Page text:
Voting might achieve some incremental reforms but reform falls far short of what we require. Saving our young people (and their children, should they be foolish enough to have any) would require global revolution, the violent overthrow of the ruling elites and replacing them with people who understand what must be done. It would need to happen today. Fifty years ago would be better. Got a time machine?

            None of this is going to happen. We are going to sleepwalk to our doom in a haze of social media and corporate entertainment distraction.

            So it’s time for people who are younger than I am to start thinking about how they want to spend the rest of their likely-to-be-truncated lives, and how they plan to face mass premature death.

            Pending human extinction destroys the answers provided by religion and philosophy. Knowing that there won’t be anyone to know that we were ever here raises the question: why bother to do anything? This column, this year’s “important” presidential election, love, hate, everything will lose its meaning when the last member of our species draws her last breath. Earth is unlikely to be visited by an alien archaeologist, much less uncover everything we’ve made and created (assuming any of it survives), much less figure out what any of it meant, before the sun expands into a red giant and ends it all.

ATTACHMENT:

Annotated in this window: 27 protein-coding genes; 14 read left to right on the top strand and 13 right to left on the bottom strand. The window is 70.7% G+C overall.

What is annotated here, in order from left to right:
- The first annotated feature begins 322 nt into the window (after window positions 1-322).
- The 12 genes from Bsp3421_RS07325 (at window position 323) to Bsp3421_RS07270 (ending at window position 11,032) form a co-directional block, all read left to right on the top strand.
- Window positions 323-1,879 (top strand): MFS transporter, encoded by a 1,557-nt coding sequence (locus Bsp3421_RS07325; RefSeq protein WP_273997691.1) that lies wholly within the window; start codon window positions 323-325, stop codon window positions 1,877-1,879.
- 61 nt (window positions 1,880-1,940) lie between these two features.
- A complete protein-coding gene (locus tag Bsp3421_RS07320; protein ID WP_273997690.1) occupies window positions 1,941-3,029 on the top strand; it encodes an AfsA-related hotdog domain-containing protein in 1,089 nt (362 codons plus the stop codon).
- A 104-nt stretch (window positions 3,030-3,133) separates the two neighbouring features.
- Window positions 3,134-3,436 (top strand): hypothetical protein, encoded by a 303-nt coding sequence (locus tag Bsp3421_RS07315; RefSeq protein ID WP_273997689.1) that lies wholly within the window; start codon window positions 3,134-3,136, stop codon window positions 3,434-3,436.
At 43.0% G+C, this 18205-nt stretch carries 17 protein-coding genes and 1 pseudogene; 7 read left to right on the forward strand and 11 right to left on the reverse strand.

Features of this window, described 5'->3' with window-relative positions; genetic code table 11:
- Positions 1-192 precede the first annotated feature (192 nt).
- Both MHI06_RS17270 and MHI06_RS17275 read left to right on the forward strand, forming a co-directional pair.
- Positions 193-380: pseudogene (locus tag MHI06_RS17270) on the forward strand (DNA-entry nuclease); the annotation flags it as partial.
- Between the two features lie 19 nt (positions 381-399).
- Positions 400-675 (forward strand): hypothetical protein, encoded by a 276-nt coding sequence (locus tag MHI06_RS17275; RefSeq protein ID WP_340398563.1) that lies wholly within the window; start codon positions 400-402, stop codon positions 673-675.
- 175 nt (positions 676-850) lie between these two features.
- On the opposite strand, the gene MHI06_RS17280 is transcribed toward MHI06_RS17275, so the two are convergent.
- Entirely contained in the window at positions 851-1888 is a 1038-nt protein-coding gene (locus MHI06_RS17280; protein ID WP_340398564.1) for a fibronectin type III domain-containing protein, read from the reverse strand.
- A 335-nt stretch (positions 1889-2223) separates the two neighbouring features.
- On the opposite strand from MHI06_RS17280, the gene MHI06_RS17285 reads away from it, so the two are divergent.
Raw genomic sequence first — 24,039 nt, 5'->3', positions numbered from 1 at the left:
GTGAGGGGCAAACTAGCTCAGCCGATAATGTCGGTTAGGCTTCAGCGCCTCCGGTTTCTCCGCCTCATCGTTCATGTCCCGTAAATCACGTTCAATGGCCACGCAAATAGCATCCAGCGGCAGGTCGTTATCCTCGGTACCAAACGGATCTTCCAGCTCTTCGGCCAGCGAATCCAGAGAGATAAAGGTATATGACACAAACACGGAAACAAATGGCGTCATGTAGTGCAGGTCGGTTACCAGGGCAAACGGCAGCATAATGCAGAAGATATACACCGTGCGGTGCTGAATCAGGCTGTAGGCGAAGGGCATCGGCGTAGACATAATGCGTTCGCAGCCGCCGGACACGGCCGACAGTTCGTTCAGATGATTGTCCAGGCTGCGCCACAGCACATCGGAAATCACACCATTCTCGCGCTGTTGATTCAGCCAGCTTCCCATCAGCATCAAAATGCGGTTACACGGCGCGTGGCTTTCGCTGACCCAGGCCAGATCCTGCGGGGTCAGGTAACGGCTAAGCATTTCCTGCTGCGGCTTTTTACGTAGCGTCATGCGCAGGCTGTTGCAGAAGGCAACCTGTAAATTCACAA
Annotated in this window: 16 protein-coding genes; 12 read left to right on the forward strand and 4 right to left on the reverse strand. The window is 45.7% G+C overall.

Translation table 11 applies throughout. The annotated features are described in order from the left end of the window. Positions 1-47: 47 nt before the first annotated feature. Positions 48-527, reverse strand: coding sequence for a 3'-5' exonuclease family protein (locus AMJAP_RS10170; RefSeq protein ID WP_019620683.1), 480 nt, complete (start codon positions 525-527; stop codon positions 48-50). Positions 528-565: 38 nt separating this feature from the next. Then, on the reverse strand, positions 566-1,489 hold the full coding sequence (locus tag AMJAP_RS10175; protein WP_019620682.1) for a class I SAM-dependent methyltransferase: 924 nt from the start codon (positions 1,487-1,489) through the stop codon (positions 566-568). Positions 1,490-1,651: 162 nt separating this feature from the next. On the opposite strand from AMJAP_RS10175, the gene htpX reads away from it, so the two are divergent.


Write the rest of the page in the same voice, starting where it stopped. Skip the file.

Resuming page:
Much is to be said for hedonism: eat, drink, have sex, and don’t bother to sort your recycling, for tomorrow we die. Stoicism has its advantages too; go out with dignity rather than weeping and gnashing your teeth and making your fellow survivors miserable.